There is one thing in college athletics that is known to be a universal truth: your time is not your own. Now your friends, your class schedule, your roommate, your dorm, and your major? Those you get to have a little creative license with, but not your time. No, it doesn’t matter what sport you’re playing or what division you’re in, your time is definitely not your own. At schools much bigger than Holy Cross it’s more than just your time they control. Where you live is dictated. Who you live with is predetermined. There are athlete dorms, dinning halls, and gyms meaning it’s hard to make friends outside of your team. Your class schedules are picked for you and some majors are so time consuming they are considered “off limits.” For a D1 athlete I have it lucky and I know that. I’m not complaining. I’m just stating the fact that if I were in control of what I chose to spend my time doing, getting up before the sun rises in -14 degree weather to practice in a building with borderline toxic air quality would not be very high on the list. If I’m being honest it probably wouldn’t be on the list at all. Or even remotely near the list.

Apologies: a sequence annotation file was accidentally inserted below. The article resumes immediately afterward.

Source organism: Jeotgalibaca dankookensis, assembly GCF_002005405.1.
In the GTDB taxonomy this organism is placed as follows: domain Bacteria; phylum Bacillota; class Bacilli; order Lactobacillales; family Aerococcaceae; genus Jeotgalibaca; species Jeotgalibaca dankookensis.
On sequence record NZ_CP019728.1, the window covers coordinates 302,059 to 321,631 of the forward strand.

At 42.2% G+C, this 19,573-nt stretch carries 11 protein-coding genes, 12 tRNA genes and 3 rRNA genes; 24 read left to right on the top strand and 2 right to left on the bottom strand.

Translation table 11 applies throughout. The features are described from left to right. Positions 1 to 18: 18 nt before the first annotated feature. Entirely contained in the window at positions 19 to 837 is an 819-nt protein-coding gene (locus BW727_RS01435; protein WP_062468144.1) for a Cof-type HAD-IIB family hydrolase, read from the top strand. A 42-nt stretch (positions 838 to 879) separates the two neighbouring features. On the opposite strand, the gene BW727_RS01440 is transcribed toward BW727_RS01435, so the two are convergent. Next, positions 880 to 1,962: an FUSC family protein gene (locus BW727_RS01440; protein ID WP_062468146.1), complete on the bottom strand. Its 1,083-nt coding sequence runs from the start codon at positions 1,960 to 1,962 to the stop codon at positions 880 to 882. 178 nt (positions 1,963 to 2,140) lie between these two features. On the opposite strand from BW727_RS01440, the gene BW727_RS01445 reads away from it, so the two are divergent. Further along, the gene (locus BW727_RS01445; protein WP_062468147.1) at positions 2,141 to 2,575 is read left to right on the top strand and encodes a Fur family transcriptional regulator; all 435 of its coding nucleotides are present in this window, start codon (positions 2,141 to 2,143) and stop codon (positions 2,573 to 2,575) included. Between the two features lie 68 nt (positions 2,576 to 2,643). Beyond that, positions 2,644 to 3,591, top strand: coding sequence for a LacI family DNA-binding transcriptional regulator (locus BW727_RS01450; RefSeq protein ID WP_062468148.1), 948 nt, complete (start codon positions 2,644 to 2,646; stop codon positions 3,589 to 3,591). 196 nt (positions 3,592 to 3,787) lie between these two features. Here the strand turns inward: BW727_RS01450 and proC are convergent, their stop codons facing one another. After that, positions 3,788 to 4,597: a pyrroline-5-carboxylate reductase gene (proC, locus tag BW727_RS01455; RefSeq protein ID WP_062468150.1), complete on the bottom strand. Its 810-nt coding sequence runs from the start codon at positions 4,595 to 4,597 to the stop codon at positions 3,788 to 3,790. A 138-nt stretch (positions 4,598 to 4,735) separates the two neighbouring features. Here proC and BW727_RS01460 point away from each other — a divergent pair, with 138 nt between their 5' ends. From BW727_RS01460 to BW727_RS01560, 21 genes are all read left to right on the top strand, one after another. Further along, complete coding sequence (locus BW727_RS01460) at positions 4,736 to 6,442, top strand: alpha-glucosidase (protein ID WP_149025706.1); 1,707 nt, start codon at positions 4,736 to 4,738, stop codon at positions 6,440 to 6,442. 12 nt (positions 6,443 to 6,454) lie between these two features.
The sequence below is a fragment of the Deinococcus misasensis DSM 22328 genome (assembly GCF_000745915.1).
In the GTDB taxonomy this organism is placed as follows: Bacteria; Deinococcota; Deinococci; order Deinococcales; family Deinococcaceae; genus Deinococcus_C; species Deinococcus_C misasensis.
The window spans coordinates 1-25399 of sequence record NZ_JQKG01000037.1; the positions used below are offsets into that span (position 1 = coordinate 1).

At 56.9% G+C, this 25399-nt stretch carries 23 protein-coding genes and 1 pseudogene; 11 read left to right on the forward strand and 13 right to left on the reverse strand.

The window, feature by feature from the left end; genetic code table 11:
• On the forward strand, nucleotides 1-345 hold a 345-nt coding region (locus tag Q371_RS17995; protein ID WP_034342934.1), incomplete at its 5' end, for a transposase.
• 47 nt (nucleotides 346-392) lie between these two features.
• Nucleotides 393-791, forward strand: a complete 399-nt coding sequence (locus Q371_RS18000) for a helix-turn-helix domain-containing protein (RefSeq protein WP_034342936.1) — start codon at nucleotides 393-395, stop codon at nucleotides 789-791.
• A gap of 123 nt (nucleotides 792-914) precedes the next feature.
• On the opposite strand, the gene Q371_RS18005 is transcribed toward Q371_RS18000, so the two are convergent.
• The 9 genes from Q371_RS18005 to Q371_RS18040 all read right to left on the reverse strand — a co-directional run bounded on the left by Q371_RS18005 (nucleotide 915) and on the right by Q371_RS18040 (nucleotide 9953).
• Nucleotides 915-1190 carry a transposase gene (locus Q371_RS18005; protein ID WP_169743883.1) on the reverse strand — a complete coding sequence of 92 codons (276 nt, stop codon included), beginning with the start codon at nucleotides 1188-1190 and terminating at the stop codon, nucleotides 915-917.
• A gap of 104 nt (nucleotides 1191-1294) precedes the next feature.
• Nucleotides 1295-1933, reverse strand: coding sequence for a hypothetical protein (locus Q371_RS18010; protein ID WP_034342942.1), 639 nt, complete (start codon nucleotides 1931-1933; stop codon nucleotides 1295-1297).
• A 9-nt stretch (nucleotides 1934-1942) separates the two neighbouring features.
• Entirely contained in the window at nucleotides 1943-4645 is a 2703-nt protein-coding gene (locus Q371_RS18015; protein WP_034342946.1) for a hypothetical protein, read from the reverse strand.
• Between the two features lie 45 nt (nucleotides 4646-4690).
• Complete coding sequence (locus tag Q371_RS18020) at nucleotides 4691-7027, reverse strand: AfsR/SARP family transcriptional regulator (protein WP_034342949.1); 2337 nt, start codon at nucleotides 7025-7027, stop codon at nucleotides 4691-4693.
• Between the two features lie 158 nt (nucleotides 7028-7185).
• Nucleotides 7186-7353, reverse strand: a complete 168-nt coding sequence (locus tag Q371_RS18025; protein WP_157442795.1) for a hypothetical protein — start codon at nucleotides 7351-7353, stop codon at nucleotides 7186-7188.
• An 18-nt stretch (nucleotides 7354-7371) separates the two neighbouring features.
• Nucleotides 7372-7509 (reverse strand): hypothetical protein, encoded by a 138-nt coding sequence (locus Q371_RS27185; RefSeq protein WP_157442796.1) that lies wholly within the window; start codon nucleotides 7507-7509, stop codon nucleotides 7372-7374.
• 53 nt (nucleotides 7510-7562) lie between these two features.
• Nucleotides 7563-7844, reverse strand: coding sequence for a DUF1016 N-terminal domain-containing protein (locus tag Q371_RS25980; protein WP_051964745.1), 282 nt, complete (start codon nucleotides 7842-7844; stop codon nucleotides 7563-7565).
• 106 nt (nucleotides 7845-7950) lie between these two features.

After we were handed the spring schedule from our new coach, my team started panicking they all turned to me with fear in their eyes and sadness in their hearts and said, “Mairead, how are you going to make it to practice?” or “This must be so devastating for you,” or my personal fav, “Who wants to start making bets on when Mairead’s first breakdown will be?” You see there are people who claim they aren’t a “morning person” and then way past that is me. I think I love sleep more than my family (I’m just kidding mom!!! [kind of]). It’s so important to me that on an assignment where we crossed out things we wouldn’t have done that day if we knew we were going to die I literally did not cross off napping. For me: Sleep doesn’t just = Happiness… it = LIFE. So initially yes, I was devastated. Like considered fleeing the country or possibly faking my own death type of devastated. But that’s understandable, right? To fully grasp what seeing 6 AM listed as a MONDAY practice start time did to my soul I think we need to rewind a little. Let’s start with junior year in high school Mairead.